Up to 150MW eyed from S. Leyte geothermal wells

By Vicente Labro
Visayas Bureau
Last updated 05:52pm (Mla time) 07/29/2007

href=”http://www.energy.com.ph/”>Philippine National Oil Co.-Energy Development Corp. (PNOC-EDC)
is fast-tracking its $200-million geothermal fields exploration project in Mt. Cabalian in Southern Leyte to help address the recurring power shortage problem of the country.


So far, the state-run energy company has drilled three exploratory wells in Southern Leyte, according to Manuel Ogena, PNOC-EDC’s vice president for technical services.


Ogena said the drilling of the third well was completed a week ago at a depth of 3,104 meters.


He said the well would be “heated up” for about a month and that by then, they would be able to tell the potential reserves of the geothermal fields in Southern Leyte.


“We are verifying with this [third well] a total of 100 to 110 megawatt capacity,” he said.


Ogena said they initially confirmed about 50 MW worth steam reserves from the two early wells, the drilling of which reached an average of 2,500 meters below the earth’s surface for each well.


If PNOC-EDC would be successful in their geothermal exploration works, Ogena said the company would look for joint venture partners in developing the geothermal fields and for investors who would undertake the construction of the power plant through build-operate-transfer (BOT) or other schemes.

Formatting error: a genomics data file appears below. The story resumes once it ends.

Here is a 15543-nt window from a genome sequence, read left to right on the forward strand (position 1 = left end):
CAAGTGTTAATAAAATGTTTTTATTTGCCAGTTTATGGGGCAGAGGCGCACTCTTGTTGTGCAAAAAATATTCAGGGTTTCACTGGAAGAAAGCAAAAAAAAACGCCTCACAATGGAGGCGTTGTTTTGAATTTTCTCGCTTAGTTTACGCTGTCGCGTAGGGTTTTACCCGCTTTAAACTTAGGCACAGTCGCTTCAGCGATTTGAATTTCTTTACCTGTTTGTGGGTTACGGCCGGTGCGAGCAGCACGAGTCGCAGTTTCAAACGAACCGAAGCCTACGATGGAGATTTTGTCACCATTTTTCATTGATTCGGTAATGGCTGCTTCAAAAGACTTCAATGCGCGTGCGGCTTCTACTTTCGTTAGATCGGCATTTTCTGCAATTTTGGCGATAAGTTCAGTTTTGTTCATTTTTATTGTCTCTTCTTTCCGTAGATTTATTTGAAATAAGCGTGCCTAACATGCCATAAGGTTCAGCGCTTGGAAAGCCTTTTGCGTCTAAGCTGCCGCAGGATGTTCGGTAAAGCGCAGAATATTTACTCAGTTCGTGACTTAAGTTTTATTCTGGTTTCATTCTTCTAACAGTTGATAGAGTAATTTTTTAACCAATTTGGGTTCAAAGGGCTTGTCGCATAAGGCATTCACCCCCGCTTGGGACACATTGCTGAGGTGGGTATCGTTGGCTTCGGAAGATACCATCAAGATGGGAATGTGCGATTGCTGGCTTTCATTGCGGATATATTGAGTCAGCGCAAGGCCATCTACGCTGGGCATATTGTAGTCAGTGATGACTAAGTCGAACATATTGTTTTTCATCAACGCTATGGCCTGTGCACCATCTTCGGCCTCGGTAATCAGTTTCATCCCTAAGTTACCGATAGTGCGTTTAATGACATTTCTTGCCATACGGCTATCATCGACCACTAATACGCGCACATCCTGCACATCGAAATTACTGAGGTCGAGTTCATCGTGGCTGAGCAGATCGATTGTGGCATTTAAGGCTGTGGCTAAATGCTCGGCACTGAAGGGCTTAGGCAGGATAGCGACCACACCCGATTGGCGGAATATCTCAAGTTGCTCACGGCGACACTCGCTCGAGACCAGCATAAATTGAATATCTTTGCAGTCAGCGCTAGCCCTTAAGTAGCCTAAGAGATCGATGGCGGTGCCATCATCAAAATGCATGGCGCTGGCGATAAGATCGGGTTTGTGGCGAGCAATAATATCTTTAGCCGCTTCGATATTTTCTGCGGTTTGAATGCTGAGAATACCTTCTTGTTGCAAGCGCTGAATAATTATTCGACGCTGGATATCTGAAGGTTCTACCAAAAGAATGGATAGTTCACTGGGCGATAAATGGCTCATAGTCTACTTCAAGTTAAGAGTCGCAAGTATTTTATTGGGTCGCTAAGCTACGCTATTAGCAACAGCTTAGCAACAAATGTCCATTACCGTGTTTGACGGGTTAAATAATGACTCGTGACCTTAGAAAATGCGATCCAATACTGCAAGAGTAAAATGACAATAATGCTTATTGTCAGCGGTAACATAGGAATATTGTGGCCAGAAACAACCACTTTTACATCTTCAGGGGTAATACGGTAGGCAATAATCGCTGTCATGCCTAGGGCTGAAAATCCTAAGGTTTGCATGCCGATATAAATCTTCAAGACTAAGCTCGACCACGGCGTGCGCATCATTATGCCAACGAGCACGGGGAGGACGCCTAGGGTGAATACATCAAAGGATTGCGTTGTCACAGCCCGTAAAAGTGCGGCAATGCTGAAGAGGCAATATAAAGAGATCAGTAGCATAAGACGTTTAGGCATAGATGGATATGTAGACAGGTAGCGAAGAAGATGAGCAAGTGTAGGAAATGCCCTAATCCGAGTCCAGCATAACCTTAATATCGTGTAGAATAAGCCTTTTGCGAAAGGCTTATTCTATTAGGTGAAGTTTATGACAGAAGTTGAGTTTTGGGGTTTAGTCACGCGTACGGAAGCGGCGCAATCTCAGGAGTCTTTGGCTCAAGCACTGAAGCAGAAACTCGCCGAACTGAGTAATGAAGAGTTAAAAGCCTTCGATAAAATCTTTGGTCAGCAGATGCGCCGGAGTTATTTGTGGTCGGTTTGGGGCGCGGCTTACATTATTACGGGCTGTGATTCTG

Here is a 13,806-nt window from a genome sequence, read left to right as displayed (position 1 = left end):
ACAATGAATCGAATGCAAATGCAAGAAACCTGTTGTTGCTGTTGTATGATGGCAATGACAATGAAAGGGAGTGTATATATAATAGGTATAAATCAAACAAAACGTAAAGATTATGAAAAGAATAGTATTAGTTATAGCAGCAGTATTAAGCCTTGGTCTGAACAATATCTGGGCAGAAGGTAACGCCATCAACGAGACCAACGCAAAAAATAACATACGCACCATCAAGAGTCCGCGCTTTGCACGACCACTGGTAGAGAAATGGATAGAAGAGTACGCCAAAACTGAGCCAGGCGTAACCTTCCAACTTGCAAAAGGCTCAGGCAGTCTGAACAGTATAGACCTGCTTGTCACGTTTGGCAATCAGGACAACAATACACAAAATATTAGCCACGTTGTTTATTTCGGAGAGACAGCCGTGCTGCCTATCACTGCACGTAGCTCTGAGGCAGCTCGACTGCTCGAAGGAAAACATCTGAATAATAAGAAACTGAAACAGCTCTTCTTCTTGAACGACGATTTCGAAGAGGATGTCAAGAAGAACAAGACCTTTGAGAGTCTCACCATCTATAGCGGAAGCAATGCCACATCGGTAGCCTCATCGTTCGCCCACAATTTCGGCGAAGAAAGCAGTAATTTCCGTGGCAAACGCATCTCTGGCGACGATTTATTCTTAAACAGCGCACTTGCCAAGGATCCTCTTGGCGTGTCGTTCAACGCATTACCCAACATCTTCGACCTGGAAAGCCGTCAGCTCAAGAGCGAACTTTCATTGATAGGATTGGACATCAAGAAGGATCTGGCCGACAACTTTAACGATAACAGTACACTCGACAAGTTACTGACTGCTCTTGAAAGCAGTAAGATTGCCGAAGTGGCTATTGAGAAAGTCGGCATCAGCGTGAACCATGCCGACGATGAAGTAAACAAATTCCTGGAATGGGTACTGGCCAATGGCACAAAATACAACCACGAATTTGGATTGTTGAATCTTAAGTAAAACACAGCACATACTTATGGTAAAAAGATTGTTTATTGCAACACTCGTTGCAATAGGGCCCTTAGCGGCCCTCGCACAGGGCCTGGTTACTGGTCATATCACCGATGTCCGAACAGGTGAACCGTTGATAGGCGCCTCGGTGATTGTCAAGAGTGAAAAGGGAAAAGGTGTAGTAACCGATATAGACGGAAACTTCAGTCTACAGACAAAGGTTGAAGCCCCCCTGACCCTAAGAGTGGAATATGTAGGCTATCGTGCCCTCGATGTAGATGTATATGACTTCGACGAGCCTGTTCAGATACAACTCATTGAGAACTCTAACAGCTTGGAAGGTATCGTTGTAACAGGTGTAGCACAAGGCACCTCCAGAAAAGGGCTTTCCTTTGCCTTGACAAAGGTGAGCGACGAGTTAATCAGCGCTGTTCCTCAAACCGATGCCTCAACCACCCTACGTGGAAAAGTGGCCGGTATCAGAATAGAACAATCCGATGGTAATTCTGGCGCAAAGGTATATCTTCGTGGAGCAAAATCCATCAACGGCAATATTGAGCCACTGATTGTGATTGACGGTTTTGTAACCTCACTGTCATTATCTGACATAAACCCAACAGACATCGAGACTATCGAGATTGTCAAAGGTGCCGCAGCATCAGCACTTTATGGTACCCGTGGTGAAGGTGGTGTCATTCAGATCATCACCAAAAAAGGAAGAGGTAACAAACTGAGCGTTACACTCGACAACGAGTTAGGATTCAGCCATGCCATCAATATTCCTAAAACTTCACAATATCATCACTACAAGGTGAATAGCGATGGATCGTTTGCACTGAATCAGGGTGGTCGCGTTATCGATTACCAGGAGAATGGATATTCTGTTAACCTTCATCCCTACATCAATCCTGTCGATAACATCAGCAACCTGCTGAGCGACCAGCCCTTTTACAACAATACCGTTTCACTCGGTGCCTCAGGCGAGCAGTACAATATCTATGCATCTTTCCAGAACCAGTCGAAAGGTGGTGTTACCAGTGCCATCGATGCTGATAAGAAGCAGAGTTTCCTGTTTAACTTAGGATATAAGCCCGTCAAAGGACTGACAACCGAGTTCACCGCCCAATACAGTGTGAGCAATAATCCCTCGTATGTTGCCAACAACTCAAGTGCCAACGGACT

The government is hoping to generate 100-150 MW of geothermal power from Mt. Cabalian in Southern Leyte, with the geothermal plant targeted for commissioning by 2015. A transmission line, more than 80 kilometers long, would connect the plant to the lines of the National Power Corp. in Leyte.


An operational geothermal plant in Southern Leyte could supply additional power to the Cebu grid and to the Mindanao grid via submarine cables, Ogena said.


The interconnection with Mindanao would in effect complete the country’s so-called national electric highway, he said.


PNOC-EDC remains to be the country’s largest producer of geothermal energy with an installed capacity of 1,198 MW. The 107,625-hectare Leyte Geothermal Production Field (LGPF) alone produces 708 MW.


Housed inside the LGPF, which is considered the largest wet steam producing field in the world, are the 112.5 MW Tongonan Production Field, the 132 MW Upper Mahiao Power Plant, the 232.5 MW Malitbog Power Plant, the 180 MW Mahanagdong A and B Plants, and the 51 MW Optimization Plants.


The Upper Mahiao plant, Malitbog plant, Mahanagdong plants and optimization plant were built through the Build-Operate-Transfer scheme.


After the completion of a 10-year cooperation period, these plants were to be handed over to PNOC-EDC by the builders.


California Energy International Ltd., the private firm that built the plants, has turned over to PNOC-EDC the Upper Mahiao plant in 2006 and the Malitbog plant and the twin Mahanagdong plants last July 25.


The optimization plant is set to be handed over in September 2007.


Since PNOC-EDC began commercial operations in 1983, it has produced about 80,614 gigawatts, which served as alternative to 134 million barrels of fuel oil the country would have needed, the company said.


According to PNOC-EDC, this generated a total foreign exchange savings of $3.75 billion.


Geothermal energy, which is abundant in the Philippines, is inexpensive, releases no carbon dioxide and few pollutants compared to fossil fuel, and can provide a continuous energy source for a long time.


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